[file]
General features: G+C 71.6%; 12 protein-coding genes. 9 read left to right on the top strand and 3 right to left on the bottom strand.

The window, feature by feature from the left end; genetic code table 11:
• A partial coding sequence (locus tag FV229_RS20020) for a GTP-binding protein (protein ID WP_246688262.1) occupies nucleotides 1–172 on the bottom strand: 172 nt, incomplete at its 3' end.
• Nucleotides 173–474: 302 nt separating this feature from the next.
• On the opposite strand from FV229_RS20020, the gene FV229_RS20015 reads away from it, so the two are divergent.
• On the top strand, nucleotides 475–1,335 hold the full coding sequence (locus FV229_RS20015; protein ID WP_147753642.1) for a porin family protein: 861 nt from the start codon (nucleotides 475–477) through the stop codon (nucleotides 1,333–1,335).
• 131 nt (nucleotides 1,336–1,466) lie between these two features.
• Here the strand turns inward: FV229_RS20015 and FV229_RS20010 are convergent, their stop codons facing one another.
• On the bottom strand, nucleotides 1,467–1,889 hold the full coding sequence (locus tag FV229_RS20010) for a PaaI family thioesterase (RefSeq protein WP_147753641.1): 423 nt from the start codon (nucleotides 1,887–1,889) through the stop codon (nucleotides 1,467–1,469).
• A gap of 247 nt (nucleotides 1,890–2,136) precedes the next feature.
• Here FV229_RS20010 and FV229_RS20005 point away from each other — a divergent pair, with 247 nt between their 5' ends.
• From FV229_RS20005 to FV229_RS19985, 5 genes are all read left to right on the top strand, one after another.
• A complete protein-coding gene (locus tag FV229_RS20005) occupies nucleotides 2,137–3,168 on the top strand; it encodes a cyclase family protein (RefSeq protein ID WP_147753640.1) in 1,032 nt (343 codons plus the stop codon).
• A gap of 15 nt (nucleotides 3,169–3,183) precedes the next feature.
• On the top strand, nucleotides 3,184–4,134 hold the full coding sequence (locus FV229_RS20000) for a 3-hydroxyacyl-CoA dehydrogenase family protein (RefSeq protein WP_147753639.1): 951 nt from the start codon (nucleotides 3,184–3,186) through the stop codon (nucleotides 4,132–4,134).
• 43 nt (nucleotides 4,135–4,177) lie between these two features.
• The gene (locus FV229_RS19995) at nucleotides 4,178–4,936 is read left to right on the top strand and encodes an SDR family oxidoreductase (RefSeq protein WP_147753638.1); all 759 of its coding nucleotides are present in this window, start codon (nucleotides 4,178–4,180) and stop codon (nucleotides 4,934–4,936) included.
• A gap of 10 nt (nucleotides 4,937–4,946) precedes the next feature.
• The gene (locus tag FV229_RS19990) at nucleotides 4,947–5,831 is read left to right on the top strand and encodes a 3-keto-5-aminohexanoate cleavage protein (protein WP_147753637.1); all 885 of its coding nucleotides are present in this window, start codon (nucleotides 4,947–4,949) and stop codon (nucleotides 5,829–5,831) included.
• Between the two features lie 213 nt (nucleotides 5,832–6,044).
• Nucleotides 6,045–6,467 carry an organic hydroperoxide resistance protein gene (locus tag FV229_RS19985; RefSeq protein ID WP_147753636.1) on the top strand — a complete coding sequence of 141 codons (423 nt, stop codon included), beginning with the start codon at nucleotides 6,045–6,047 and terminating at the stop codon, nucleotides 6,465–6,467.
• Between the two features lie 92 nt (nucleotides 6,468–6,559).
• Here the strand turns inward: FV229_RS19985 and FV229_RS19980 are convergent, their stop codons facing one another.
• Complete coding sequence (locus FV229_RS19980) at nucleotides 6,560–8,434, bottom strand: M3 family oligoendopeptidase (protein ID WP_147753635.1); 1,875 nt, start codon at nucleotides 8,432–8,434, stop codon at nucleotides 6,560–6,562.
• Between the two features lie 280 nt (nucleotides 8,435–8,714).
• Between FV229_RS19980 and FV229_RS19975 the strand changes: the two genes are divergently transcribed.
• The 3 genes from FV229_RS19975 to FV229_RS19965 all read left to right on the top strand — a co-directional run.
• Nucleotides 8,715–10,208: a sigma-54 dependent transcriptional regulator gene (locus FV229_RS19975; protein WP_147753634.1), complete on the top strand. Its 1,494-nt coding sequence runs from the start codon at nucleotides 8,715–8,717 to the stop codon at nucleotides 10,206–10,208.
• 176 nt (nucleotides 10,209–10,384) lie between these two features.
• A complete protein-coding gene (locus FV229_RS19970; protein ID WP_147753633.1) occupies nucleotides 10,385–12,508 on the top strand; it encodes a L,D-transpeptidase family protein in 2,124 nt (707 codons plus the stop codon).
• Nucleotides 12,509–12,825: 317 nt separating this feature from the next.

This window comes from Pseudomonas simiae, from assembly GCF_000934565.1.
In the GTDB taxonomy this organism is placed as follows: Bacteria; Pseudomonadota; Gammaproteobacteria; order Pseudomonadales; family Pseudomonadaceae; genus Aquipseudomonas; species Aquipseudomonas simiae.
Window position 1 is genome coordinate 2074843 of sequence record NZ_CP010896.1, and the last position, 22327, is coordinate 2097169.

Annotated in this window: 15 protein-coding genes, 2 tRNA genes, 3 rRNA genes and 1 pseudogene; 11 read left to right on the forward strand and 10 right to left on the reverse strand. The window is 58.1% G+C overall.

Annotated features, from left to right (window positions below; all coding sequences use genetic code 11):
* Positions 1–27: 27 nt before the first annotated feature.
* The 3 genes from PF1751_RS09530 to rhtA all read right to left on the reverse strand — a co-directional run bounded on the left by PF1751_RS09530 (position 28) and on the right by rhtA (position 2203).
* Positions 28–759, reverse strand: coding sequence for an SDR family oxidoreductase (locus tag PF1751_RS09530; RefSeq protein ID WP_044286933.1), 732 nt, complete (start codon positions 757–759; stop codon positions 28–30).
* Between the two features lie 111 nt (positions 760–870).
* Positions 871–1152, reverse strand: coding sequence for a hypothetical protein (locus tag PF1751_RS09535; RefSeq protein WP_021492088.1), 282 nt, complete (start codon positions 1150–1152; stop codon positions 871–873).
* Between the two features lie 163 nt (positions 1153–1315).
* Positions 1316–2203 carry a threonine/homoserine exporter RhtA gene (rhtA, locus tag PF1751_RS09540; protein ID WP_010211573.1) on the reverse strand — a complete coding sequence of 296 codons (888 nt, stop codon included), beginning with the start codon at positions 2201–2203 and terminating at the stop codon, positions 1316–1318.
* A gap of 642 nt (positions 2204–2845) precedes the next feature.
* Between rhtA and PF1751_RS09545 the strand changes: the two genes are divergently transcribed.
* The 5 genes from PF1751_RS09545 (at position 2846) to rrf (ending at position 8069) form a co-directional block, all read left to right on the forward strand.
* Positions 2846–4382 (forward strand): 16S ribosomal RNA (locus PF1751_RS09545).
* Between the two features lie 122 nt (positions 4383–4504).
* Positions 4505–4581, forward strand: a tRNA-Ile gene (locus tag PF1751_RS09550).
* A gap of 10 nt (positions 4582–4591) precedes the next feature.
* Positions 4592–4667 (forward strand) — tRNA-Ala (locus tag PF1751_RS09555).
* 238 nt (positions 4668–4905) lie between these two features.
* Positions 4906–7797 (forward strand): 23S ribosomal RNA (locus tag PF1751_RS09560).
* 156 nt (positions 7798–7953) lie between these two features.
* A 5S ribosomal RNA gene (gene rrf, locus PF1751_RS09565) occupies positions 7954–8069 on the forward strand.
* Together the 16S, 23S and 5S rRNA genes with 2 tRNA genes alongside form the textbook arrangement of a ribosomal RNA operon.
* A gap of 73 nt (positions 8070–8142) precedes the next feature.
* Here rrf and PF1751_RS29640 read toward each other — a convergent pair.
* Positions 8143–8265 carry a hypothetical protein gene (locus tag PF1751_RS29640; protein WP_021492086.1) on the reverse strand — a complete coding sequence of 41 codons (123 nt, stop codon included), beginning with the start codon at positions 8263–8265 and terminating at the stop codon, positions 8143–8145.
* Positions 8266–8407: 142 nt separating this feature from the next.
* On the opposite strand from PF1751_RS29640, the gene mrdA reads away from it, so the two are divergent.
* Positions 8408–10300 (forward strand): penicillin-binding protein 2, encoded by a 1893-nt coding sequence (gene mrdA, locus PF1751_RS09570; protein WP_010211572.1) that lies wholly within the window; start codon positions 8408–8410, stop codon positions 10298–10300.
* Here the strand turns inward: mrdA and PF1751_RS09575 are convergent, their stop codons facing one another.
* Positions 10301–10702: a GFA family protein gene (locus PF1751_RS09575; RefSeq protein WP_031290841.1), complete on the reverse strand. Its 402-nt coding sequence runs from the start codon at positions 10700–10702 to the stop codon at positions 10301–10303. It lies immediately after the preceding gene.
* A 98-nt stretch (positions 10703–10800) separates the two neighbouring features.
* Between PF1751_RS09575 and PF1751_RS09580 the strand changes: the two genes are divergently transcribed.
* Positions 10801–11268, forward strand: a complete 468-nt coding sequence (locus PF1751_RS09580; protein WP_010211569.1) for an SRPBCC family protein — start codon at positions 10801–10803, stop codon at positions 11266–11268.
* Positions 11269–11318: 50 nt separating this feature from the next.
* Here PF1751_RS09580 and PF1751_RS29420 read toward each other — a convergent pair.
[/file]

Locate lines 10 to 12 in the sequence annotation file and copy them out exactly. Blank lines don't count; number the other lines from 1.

• A gap of 247 nt (nucleotides 1,890–2,136) precedes the next feature.
• Here FV229_RS20010 and FV229_RS20005 point away from each other — a divergent pair, with 247 nt between their 5' ends.
• From FV229_RS20005 to FV229_RS19985, 5 genes are all read left to right on the top strand, one after another.